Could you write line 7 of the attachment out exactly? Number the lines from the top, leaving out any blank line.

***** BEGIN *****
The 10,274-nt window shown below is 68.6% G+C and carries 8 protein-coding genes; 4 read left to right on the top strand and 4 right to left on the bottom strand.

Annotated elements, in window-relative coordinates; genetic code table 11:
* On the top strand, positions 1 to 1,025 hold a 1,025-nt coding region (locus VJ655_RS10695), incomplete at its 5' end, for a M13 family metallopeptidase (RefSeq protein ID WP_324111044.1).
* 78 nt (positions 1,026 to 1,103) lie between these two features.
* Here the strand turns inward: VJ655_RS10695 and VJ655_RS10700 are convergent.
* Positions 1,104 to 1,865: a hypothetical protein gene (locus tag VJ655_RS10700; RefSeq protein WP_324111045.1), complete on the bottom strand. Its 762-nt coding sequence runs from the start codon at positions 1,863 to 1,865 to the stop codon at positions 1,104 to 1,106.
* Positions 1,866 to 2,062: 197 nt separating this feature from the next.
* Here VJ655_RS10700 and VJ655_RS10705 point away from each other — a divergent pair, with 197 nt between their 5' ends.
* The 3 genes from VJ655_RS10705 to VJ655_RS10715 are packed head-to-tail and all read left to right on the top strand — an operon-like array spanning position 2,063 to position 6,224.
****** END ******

* Positions 1,866 to 2,062: 197 nt separating this feature from the next.